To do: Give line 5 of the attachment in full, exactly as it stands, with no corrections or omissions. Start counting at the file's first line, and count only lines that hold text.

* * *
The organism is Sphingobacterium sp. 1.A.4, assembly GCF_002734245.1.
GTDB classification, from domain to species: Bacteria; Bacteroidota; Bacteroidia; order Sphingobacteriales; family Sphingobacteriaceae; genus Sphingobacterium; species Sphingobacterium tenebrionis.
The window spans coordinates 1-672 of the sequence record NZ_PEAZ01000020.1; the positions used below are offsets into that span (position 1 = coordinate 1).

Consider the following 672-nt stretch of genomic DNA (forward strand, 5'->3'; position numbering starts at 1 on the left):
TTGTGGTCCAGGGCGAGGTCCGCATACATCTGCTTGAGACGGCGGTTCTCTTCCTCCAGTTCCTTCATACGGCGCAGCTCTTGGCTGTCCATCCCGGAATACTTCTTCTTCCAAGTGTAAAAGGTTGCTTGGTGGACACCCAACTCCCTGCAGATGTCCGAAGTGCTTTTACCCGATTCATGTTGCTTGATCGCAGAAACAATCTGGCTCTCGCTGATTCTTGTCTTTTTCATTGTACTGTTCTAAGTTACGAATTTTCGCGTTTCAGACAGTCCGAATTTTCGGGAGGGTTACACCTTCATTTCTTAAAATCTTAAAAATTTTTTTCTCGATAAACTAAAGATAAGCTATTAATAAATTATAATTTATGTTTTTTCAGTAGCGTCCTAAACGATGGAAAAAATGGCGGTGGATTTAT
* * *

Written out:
TTGTGGTCCAGGGCGAGGTCCGCATACATCTGCTTGAGACGGCGGTTCTCTTCCTCCAGTTCCTTCATACGGCGCAGCTCTTGGCTGTCCATCCCGGAATACTTCTTCTTCCAAGTGTAAAAGGTTGCTTGGTGGACACCCAACTCCCTGCAGATGTCCGAAGTGCTTTTACCCGATTCATGTTGCTTGATCGCAGAAACAATCTGGCTCTCGCTGATTCTTGTCTTTTTCATTGTACTGTTCTAAGTTACGAATTTTCGCGTTTCAGACAGTCCGAATTTTCGGGAGGGTTACACCTTCATTTCTTAAAATCTTAAAAATTTTTTTCTCGATAAACTAAAGATAAGCTATTAATAAATTATAATTTATGTTTTTTCAGTAGCGTCCTAAACGATGGAAAAAATGGCGGTGGATTTAT